Smith Seed Services Offers Full Spectrum of Industry Tools

A lot goes into making Oregon’s seed industry renowned worldwide. From breeding quality genetics to seed coating, cleaning, and packaging, producers rely on a bevy of services to help them increase productivity and satisfy customers around the globe.


For more than 60 years, Smith Seed Services has been providing the tools that seed growers and distributors need to prosper. What started as a small seed cleaning operation working out of a converted dairy barn has since expanded to include specially formulated seed coating, blending, storage, distribution, and marketing. The company also offers its own exclusive lineup of high-performing turfgrass, forage, and cover crop seeds.


“With a commitment to innovation and customer satisfaction, Smith Seed Services has grown to over 300 team members with a coating and packaging capacity of over 15 million pounds per month, serving clients globally and continuing to thrive as a privately held, family-oriented business,” said Dustin Withee, a spokesperson for the company.


Seeds of success


Headquartered in Halsey, Smith Seed Services was founded in 1956 by George Smith. Originally a seed cleaning business serving Willamette Valley farmers, the company has gradually expanded its reach and added to its repertoire of services and products.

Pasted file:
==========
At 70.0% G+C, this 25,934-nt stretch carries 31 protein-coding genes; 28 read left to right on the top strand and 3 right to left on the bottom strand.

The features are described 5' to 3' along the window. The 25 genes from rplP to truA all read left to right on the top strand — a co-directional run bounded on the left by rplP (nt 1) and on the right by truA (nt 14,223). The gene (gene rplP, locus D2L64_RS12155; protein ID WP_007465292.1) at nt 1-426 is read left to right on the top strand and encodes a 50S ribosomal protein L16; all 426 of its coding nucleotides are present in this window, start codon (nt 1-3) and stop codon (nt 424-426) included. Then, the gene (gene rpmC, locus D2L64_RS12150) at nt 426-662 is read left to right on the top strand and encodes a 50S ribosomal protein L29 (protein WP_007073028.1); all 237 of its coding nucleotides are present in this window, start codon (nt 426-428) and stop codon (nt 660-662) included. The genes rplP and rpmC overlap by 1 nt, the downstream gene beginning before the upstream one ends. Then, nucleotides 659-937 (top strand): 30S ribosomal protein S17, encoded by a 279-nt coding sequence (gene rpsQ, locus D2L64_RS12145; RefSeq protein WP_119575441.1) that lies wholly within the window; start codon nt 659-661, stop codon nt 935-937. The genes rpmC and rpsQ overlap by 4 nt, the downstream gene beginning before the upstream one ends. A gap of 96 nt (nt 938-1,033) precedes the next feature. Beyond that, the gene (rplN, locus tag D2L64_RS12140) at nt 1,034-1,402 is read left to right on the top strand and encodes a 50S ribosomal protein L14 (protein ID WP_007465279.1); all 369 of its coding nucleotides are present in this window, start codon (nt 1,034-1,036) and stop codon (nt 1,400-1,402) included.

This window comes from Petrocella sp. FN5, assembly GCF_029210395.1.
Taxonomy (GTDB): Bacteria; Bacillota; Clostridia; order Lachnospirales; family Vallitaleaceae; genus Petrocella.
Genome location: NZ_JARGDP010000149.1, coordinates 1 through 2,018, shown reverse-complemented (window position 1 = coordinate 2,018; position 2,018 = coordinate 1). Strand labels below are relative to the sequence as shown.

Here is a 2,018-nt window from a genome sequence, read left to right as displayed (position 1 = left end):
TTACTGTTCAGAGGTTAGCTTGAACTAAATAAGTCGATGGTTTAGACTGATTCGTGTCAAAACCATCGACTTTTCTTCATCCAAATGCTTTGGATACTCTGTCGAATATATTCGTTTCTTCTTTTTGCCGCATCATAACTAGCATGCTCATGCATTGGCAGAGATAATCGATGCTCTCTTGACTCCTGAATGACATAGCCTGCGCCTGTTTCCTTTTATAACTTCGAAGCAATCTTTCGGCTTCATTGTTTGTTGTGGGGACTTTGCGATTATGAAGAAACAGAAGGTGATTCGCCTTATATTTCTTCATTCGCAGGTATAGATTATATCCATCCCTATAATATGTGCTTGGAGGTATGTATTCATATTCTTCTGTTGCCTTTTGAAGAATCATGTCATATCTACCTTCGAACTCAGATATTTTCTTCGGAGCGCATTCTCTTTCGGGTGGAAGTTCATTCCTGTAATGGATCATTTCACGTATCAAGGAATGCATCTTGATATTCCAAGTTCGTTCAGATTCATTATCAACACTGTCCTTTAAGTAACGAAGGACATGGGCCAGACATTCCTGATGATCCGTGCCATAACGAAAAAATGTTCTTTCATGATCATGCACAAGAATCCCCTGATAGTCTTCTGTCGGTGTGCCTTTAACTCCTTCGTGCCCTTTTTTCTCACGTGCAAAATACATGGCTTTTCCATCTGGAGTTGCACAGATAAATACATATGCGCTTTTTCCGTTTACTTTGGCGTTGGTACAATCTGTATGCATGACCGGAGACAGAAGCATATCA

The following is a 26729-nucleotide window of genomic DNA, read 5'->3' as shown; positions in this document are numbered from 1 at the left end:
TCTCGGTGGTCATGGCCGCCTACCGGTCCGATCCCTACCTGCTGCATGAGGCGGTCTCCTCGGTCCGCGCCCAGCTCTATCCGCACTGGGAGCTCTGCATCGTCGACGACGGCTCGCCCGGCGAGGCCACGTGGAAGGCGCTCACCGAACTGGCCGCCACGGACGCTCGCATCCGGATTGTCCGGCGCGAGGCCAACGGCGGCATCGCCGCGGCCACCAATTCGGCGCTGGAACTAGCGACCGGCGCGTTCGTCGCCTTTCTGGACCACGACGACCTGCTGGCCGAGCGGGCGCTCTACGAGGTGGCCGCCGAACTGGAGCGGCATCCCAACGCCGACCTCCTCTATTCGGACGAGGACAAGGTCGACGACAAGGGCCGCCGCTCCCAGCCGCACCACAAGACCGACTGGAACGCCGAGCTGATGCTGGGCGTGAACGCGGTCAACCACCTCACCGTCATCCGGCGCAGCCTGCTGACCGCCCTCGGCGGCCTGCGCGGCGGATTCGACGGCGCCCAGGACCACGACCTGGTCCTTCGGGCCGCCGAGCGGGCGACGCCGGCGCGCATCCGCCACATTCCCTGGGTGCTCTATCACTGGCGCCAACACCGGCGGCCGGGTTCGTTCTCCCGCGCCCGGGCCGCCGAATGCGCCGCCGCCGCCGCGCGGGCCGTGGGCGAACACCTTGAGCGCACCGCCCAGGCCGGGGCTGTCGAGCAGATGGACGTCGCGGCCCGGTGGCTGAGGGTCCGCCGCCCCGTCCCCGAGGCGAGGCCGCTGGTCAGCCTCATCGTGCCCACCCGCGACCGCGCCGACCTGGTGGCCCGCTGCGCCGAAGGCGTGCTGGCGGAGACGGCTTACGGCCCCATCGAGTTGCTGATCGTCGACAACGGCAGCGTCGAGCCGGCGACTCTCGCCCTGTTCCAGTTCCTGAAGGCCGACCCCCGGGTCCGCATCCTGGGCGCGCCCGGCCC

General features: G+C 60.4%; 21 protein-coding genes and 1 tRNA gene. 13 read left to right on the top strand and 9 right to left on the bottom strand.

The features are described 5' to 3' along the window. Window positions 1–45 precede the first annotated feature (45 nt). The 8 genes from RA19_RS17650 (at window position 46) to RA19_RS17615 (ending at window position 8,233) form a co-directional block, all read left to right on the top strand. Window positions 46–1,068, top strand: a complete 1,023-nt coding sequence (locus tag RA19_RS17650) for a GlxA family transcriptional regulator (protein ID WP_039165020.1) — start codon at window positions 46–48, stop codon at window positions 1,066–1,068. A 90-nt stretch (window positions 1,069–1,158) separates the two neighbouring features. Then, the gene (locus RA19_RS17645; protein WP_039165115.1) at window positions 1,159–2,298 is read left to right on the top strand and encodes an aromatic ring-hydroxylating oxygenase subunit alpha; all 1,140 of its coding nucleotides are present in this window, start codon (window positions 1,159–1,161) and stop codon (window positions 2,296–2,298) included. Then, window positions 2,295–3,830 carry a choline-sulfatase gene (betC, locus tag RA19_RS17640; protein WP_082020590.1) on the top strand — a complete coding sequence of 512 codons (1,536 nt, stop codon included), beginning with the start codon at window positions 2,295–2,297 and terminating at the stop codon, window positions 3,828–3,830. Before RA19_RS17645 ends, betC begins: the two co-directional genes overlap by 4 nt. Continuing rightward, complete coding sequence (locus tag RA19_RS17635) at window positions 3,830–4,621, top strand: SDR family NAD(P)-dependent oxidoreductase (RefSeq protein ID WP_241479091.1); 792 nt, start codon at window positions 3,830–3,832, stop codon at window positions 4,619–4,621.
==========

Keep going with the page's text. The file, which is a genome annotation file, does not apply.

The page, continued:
One of its biggest accomplishments came in 2008 with the completion of a new multi-million dollar seed coating facility. A second coating and retail packaging facility was also built in Lamar, Missouri in 2018.


Throughout its various departments, Withee said Smith Seed Services employs a robust and experienced team.


“We take pride in the fact that most of them have been here for five years or longer, including several who have worked here for 15-30 years,” Withee said. “We have a loyal, long-term, and stable team that has invested in and is integral to the success of our business.”

Engaged with OSA


As a key player in the seed industry, Withee said Smith Seed Services is constantly pursuing market access while navigating ever-changing regulations. Being a member of the Oregon Seed Association allows the company to access information and ensure they have a seat at the table when discussing industry issues.


“As a company alone, our voice is small, but as we work collectively with the larger industry, we can all affect change,” Withee said. “While we may not directly influence policy in every case, we work to find solutions and ways to work within the regulatory framework we are given.”


Smith Seed Services also supports causes and organizations that benefit all of Oregon agriculture. These include Oregon Ag Fest, the Oregon Seed Growers League, Oregon Annual Ryegrass Growers Association, and the local Central Linn FFA Chapter. In addition, Withee said the company provides logistical and regulatory support for mission groups sending relief containers to areas afflicted by poverty and armed conflict around the world.


“Part of our ethos is encouraging and supporting employees with their involvement in community organizations and charities,” Withee said.

Pure Seed Cultivates Varieties for the World